Disturbance gives you all of this, bit by slo-mo-car-wreck bit, with testimonials from folks who were directly involved like Binder and writer Lenny Ripps. It also gives you commentary from snarky pop scholars, various superfans, and celebrities like Kevin Smith, Seth Green, Paul Scheer, the late Gilbert Gottfried, and Taran Killam, which — along with talk-show snippets and “ironic” cuts to scenes from movies like Hardcore — makes you feel like you’ve stumbled into one of those old VH-1 I Heart the ’80s shows. It’s great to hear Donny Osmond reminiscence about the Donny & Marie Show season finale that staged what may be the most cringeworthy Star Wars-spoliation thing ever; when you force viewers to sit through several minutes of him talking about how it’s important to be yourself even when people mock you, it may signal that you’ve run out of material and it’s past time you wrap it up.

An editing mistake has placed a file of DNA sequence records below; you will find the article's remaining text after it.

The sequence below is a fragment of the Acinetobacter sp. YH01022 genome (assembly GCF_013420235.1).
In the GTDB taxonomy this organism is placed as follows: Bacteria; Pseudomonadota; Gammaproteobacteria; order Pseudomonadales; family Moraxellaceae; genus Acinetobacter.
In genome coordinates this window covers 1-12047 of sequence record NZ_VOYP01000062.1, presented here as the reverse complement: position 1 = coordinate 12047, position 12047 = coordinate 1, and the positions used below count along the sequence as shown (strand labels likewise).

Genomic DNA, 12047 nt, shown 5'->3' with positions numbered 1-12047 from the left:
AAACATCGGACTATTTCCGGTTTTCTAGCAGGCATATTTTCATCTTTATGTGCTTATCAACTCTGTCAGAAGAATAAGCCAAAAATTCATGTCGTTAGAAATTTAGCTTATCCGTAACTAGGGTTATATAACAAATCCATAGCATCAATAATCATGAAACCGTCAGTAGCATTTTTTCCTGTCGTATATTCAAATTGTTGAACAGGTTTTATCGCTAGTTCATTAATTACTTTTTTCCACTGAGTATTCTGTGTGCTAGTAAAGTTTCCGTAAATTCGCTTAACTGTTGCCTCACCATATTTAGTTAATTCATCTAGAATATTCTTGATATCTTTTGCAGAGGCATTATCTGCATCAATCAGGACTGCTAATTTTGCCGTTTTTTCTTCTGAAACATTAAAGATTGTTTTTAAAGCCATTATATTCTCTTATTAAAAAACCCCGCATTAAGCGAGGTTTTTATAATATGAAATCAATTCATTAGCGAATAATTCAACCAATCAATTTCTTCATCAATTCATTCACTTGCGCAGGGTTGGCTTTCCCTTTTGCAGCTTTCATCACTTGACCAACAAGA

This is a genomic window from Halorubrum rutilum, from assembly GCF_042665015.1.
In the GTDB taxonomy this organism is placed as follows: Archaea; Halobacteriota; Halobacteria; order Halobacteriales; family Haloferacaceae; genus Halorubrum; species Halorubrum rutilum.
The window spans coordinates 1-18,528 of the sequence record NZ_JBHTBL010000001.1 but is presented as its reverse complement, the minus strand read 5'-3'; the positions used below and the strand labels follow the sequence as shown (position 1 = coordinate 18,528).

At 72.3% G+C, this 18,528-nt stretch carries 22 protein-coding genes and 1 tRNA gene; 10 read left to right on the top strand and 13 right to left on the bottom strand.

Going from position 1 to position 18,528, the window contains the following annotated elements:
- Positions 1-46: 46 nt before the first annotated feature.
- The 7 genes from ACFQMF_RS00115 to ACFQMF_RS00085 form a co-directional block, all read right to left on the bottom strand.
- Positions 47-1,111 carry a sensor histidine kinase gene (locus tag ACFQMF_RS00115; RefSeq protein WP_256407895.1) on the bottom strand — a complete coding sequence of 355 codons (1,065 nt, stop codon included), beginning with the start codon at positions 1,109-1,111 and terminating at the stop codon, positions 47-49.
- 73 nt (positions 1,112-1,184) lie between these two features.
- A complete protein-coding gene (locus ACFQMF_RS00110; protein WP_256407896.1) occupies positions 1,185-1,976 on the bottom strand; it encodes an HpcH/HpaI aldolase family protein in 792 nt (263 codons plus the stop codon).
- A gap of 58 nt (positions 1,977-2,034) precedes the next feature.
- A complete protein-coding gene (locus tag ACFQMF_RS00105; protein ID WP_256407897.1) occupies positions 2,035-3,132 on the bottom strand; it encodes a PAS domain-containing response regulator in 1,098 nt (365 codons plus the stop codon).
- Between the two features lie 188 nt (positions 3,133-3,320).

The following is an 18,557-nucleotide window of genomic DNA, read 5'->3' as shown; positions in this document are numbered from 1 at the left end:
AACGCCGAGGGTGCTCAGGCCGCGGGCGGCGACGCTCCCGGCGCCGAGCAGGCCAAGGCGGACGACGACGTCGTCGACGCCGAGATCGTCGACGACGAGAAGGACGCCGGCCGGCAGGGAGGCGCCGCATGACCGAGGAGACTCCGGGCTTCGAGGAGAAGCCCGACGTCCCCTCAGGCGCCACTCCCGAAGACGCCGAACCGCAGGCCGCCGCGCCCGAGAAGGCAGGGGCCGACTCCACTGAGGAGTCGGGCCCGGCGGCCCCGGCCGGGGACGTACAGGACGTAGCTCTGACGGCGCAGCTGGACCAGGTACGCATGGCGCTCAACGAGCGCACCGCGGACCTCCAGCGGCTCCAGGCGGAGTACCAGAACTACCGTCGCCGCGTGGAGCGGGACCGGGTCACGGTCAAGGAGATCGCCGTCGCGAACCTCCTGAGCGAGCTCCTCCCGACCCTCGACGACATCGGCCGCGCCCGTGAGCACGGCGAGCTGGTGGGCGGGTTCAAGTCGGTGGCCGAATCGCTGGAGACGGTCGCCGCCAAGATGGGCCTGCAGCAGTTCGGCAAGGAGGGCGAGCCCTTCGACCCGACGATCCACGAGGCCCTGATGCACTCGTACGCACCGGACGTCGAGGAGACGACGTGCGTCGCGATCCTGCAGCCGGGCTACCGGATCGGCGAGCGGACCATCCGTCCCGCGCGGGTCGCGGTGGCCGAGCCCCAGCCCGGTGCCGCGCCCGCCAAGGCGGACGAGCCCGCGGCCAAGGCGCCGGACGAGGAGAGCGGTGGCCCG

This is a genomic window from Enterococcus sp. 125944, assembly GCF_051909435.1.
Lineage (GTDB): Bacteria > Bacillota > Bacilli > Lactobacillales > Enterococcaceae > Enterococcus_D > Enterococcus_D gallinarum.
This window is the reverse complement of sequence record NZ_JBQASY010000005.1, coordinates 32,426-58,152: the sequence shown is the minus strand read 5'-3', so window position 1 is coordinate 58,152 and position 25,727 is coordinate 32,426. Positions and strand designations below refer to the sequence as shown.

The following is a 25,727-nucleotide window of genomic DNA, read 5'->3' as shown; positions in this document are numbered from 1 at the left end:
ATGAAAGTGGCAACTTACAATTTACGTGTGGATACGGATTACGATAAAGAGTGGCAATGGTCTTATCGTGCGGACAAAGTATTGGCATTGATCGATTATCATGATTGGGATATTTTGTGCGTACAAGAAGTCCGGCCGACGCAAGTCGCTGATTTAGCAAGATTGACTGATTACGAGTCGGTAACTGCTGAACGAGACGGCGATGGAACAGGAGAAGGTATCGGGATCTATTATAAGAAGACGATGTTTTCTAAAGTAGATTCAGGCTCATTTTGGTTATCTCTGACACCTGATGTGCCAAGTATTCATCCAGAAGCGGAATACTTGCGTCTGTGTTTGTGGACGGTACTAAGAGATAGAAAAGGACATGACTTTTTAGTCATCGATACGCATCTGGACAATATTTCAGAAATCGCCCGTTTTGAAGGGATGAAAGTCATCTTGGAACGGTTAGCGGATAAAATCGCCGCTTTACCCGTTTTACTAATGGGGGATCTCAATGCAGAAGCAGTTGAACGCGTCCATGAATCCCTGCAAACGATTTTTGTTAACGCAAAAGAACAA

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What Disturbance arguably does best isn’t how it traces the way this special went from The Thing That Must Not Be Named and, thanks to bootlegs, an object of affection. It’s the way it maps a transitional moment between old showbiz razzle-dazzle and New Hollywood blockbuster entertainment. Watching the Osmonds, Kris Kristofferson and Paul Lynde do cheesy Stars Wars-cosplay musical numbers or suffering through a group of tumblers pretending to be miniature toys for Chewbacca’s son Lumpy were not the exception to the rule — this was the norm. The elders of showbiz assumed this whole sci-fi whatchamacalit, with the robots and the light swords and the heavy-breathing bad guy, was some flavor-of-the-month thing. Not even its creator knew just what he had yet.
Soon, however, these sorts of giant popcorn movies would be everywhere, and like the dinosaurs, this type of kitschy TV show would be nothing but fossilized remains of a bygone era. Yet for one gloriously WTF hour, we got to see these two things crash into each other and cause a pop-culture disaster. A Disturbance in the Force doesn’t come to bury this famous misstep, and it doesn’t quite praise it either. It gives you a snapshot of an industry figuring out how to handle an intellectual property après de déluge.